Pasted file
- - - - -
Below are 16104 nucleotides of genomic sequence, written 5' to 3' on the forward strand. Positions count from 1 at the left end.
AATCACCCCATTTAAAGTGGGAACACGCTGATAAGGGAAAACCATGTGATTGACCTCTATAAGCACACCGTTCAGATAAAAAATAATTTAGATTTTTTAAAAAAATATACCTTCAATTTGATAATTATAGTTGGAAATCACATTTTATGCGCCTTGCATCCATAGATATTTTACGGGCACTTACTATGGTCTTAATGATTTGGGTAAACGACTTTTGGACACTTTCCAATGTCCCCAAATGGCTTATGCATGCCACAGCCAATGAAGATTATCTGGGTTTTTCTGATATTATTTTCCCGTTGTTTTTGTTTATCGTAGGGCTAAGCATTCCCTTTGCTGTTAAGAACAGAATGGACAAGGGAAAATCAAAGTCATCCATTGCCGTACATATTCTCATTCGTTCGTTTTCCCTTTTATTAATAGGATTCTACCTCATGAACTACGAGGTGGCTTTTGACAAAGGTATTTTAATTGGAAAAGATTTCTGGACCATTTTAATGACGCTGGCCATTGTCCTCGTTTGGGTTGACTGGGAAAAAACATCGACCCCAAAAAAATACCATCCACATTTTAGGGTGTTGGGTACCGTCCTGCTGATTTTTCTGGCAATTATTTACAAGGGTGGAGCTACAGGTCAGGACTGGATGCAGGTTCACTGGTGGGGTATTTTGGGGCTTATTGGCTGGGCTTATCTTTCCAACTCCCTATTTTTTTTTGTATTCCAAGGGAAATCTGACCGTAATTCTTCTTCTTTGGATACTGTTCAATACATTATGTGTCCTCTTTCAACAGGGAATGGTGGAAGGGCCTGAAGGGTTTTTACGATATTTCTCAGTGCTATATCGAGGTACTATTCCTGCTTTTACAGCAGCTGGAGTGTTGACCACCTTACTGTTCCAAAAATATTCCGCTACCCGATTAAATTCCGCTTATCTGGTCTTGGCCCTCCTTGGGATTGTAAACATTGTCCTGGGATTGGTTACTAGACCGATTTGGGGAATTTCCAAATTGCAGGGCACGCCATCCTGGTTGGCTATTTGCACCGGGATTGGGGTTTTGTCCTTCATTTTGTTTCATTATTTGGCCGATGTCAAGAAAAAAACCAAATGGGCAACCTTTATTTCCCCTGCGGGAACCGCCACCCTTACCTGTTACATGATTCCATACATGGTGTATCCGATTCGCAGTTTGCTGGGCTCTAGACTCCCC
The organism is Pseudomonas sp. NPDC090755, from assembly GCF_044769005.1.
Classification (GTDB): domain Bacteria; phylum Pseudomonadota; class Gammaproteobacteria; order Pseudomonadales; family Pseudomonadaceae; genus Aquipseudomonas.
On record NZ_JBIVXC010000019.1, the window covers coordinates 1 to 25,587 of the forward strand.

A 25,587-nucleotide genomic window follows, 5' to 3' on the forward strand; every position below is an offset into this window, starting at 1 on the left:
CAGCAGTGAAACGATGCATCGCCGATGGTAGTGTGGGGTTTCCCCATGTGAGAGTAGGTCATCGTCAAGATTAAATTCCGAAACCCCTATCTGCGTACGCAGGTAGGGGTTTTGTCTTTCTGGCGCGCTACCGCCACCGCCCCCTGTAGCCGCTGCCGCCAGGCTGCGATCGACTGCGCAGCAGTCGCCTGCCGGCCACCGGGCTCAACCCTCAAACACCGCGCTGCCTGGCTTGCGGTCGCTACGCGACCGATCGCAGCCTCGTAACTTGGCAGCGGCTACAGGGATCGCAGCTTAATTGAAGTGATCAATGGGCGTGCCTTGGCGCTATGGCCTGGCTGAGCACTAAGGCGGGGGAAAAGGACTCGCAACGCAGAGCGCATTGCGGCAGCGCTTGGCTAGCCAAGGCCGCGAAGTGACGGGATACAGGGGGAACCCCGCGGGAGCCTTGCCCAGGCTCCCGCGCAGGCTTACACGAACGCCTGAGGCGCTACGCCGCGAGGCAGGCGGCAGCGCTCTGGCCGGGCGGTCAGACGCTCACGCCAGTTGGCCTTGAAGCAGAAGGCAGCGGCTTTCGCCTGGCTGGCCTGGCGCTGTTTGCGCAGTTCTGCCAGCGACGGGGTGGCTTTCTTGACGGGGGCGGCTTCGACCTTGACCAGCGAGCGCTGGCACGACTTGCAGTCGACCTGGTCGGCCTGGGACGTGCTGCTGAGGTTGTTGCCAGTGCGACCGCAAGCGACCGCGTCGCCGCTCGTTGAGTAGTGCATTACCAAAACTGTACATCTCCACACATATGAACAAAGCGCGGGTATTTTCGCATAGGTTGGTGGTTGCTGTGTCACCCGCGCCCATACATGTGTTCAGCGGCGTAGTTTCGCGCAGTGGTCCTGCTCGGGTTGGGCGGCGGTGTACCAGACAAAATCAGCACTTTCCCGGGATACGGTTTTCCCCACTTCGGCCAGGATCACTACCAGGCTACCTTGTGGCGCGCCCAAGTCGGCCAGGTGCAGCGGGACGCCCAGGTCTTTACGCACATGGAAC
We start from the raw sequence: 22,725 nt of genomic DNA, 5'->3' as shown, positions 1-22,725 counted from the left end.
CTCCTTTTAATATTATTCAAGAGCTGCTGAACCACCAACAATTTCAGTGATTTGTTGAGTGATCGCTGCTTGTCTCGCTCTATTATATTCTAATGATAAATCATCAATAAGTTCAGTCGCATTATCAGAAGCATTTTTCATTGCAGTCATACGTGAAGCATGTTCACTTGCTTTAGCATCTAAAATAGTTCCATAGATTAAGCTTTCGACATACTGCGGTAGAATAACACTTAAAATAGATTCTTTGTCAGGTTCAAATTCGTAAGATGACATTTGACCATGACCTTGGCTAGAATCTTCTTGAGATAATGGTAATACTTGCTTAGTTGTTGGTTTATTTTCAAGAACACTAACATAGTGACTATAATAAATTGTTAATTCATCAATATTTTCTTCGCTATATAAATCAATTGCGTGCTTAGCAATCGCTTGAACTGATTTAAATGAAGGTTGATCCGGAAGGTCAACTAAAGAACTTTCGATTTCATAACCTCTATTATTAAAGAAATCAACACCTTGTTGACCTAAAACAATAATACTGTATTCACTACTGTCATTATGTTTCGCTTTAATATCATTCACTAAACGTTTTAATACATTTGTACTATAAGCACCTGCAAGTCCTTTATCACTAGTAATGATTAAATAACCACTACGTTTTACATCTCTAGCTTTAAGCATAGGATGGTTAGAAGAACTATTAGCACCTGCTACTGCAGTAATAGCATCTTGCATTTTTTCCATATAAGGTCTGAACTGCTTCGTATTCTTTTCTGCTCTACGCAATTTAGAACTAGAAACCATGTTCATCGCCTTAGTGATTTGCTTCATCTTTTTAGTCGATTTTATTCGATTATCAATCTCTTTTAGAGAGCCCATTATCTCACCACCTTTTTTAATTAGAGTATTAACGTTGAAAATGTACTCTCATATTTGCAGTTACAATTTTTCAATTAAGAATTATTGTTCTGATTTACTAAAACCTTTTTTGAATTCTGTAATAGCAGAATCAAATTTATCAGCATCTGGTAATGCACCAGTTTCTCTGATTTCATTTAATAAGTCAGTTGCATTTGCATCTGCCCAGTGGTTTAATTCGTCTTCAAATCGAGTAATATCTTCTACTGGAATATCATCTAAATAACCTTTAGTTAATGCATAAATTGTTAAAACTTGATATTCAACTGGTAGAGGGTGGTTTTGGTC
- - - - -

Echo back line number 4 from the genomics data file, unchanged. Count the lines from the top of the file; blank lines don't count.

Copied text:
Classification (GTDB): domain Bacteria; phylum Pseudomonadota; class Gammaproteobacteria; order Pseudomonadales; family Pseudomonadaceae; genus Aquipseudomonas.